The Escape from Hunger is an important book by the Nobel economist Robert Fogel. The first three chapters offer a novel, tightly constructed, and convincing argument for a distinctively human form of what Fogel calls “technophysio evolution,” described as “biological but not genetic, rapid, culturally transmitted, and not necessarily stable.” At first blush, biological evolution that is not genetic may sound surprising, but it rests on firm and quantitative evidence, as he explains:
The theory of technophysio evolution rests on the proposition that during the past 300 years, particularly during the past century, human beings have gained an unprecedented degree of control over their environment…. This new degree of control has enabled Homo sapiens to increase its average body size by over 50 percent and its average longevity by more than 100 percent since 1800, and to greatly improve the robustness and capacity of vital organ systems.
The two concluding chapters of the book are also surprising and boldly speculative since Fogel devotes them to an assessment of prospects for further technophysio evolution across the next hundred years, and explores the economic and social implications of making health care “the growth industry of the twenty-first century.”
No one can deny that the human record in the twentieth century was indeed extraordinary. For in spite of all the wars, massacres, and famines that figure in the conventional history of that century, human numbers quadrupled, and most people consumed more and suffered less deprivation than before. This is what Fogel undertakes to demonstrate statistically by applying an economist’s habits of mind to recent biological, physiological, and thermodynamic transformations of the human work engine, our bodies. This ambitious enterprise deserves both admiration and careful scrutiny.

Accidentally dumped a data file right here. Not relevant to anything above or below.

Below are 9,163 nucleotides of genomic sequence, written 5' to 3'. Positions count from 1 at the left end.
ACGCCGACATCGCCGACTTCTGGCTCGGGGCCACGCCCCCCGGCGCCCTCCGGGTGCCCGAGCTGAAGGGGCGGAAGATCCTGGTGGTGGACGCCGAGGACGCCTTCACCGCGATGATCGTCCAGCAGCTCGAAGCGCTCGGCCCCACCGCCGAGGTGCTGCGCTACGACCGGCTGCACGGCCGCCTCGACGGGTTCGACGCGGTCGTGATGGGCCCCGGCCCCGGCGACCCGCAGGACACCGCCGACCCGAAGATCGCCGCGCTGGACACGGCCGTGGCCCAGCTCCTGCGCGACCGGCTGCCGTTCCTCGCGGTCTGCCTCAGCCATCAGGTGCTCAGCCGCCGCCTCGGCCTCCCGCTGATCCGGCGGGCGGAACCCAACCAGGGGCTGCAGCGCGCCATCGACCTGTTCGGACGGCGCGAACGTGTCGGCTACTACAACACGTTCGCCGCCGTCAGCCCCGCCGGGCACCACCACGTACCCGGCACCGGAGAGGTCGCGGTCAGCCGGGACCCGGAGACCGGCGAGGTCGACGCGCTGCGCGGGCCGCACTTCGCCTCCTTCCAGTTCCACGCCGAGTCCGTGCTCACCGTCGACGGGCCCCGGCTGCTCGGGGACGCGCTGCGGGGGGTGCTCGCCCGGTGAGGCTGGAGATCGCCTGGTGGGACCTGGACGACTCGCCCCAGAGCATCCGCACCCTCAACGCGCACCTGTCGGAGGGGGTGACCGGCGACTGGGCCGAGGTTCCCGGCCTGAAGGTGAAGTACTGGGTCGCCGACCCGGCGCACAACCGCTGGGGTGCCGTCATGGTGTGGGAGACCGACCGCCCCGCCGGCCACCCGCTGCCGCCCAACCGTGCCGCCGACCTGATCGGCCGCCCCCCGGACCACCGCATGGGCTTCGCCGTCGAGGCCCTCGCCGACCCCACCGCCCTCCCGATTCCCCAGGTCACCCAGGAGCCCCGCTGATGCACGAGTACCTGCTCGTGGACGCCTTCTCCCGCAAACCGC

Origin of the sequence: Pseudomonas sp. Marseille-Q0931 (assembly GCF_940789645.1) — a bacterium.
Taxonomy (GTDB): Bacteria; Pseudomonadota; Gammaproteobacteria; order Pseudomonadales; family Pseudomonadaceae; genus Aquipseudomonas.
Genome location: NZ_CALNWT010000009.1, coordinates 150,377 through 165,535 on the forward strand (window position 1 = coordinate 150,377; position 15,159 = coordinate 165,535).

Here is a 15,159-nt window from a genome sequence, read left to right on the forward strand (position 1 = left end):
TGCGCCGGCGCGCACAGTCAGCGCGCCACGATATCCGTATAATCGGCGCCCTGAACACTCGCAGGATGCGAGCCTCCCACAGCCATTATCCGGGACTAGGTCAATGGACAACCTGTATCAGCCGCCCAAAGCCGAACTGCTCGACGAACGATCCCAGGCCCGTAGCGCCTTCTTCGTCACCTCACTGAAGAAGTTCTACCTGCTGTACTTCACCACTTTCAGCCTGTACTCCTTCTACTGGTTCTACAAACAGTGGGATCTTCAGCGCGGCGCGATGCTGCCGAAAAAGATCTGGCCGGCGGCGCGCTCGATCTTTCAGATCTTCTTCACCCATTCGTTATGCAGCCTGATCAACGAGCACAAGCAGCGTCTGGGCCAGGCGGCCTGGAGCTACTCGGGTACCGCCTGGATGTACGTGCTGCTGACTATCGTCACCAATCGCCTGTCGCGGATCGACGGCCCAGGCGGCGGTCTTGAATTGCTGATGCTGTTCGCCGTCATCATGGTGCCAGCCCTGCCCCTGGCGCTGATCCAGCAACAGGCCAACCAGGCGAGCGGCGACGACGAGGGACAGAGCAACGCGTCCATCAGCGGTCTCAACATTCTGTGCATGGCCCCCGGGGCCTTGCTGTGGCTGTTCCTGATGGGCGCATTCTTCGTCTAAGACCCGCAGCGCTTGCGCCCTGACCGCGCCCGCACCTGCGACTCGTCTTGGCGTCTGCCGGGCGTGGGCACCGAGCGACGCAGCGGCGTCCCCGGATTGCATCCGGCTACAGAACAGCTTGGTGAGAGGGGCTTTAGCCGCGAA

As he tells us in the preface, the first part of this book is “based on the McArthur lectures that I delivered at Cambridge University in November 1996,” adjusted to a more popular audience by omitting some “highly technical” discussion. Behind those lectures stand more than forty years of investigation of changes in patterns of births, marriages, and deaths, drawn largely from English parish records of past centuries, undertaken by Sir Tony Wrigley and his colleagues at Cambridge University, and Fogel’s own thirty years of work, together with a team of assistants, studying changes in adult heights and weights derived mainly from European and American army records dating back to the eighteenth century. Wrigley died before Fogel could deliver the McArthur Lectures at Cambridge, but his junior colleague, Roderick Floud, carries on his work, and the full fruit of these efforts, supplemented by those of various French, Swedish, and Norwegian demographers, is announced in this short book’s bibliography as “Fogel, R.W., Floud, R., and Harris, B. (n.d.), A treatise on technophysio evolution and consumption. In progress.” As his footnotes attest, much crucial data for Fogel’s argument here is borrowed from that prospective work, so that what we have is a condensed, simplified, and preliminary version of the full argument.
Nonetheless, some aspects …
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